Bolla Bardolino (1.5 L) 1998

  • WS87
1500ML / 0% ABV
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1500ML / 0% ABV

Winemaker Notes

The Bardolino region sits on vineyards that overlook the tranquil shores of Lake Garda in the eastern Veneto. With an aroma that is light and delicately fruity, this dry, full-flavored wine carries a fresh raspberry taste to a pleasant finish. Enjoy with risotto, pasta with meat sauces, white meats and smoked fish.

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Bolla

Bolla

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Bolla, Italy
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he cantina del Nonno (The Grandfather's cellar), the heart of the tradition, augmented in the course of time with 1700 barriques and 35 casks, still retains the Slavonian oak barrels dating back to 1883. Two very up-to-date and highly automated bottling lines conclude the production process. The cellar received the UNI EN ISO 29002 Certification and also the Agribusiness Supply Chain Traceability Certificate. Winemaker Christian Scrinzi is the interpreter of the Bolla quality. It was his grandfather who gave him his early fascination with wine through their many excursions to the vineyards around their home in Trentino, a well known wine region in Northeast Italy. These early experiences led Christian to complete his studies in agriculture and oenology and ultimately to Gruppo Italiano Vini where he is the Director of Oenology responsible for creating Bolla wines and carrying on the tradition of trusted quality that American’s have come to know and love.

 

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Producing every style of wine and with great success, the Veneto is one of the most multi-faceted wine regions of Italy.

Veneto's appellation called Valpolicella (meaning “valley of cellars” in Italian) is a series of north to south valleys and is the source of the region’s best red wine with the same name. Valpolicella—the wine—is juicy, spicy, tart and packed full of red cherry flavors. Corvina makes up the backbone of the blend with Rondinella, Molinara, Croatina and others playing supporting roles. Amarone, a dry red, and Recioto, a sweet wine, follow the same blending patterns but are made from grapes left to dry for a few months before pressing. The drying process results in intense, full-bodied, heady and often, quite cerebral wines.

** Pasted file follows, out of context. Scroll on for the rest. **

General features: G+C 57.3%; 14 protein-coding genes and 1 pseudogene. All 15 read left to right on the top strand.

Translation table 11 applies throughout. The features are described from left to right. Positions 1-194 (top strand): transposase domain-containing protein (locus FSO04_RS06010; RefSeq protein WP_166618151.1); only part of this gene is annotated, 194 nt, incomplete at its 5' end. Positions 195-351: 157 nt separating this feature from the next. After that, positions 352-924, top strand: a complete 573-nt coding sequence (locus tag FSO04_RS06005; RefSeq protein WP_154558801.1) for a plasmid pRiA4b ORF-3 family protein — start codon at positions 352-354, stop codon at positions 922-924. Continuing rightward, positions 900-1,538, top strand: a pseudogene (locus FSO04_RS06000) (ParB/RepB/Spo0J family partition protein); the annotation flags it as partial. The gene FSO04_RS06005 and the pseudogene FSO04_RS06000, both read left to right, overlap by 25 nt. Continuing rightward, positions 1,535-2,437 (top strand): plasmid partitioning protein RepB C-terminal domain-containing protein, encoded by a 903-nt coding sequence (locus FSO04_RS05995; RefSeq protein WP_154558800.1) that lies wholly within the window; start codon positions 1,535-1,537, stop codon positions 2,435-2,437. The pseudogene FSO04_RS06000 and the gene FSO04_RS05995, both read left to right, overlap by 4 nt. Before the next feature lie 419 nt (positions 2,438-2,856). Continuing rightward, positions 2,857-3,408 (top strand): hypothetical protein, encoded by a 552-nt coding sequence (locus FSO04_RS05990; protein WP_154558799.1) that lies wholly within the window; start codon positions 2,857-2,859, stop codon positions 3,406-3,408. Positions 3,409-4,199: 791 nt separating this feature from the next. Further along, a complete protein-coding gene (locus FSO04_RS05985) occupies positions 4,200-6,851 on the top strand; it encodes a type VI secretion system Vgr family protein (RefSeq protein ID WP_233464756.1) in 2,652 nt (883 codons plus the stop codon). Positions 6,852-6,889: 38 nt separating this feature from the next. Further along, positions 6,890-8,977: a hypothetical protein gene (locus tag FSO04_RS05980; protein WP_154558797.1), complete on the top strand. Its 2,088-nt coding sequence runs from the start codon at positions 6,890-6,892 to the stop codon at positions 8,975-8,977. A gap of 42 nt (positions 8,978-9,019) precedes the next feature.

Soave, based on the indigenous Garganega grape, is the famous white here—made ultra popular in the 1970s at a time when quantity was more important than quality. Today one can find great values on whites from Soave, making it a perfect choice as an everyday sipper! But the more recent local, increased focus on low yields and high quality winemaking in the original Soave zone, now called Soave Classico, gives the real gems of the area. A fine Soave Classico will exhibit a round palate full of flavors such as ripe pear, yellow peach, melon or orange zest and have smoky and floral aromas and a sapid, fresh, mineral-driven finish.

Much of Italy’s Pinot grigio hails from the Veneto, where the crisp and refreshing style is easy to maintain; the ultra-popular sparkling wine, Prosecco, comes from here as well.

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With hundreds of red grape varieties to choose from, winemakers have the freedom to create a virtually endless assortment of blended wines. In many European regions, strict laws are in place determining the set of varieties that may be used, but in the New World, experimentation is permitted and encouraged. Blending can be utilized to enhance balance or create complexity, lending different layers of flavors and aromas. For example, a variety that creates a fruity and full-bodied wine would do well combined with one that is naturally high in acidity and tannins. Sometimes small amounts of a particular variety are added to boost color or aromatics. Blending can take place before or after fermentation, with the latter, more popular option giving more control to the winemaker over the final qualities of the wine.

NDF8672_1998 Item# 20523

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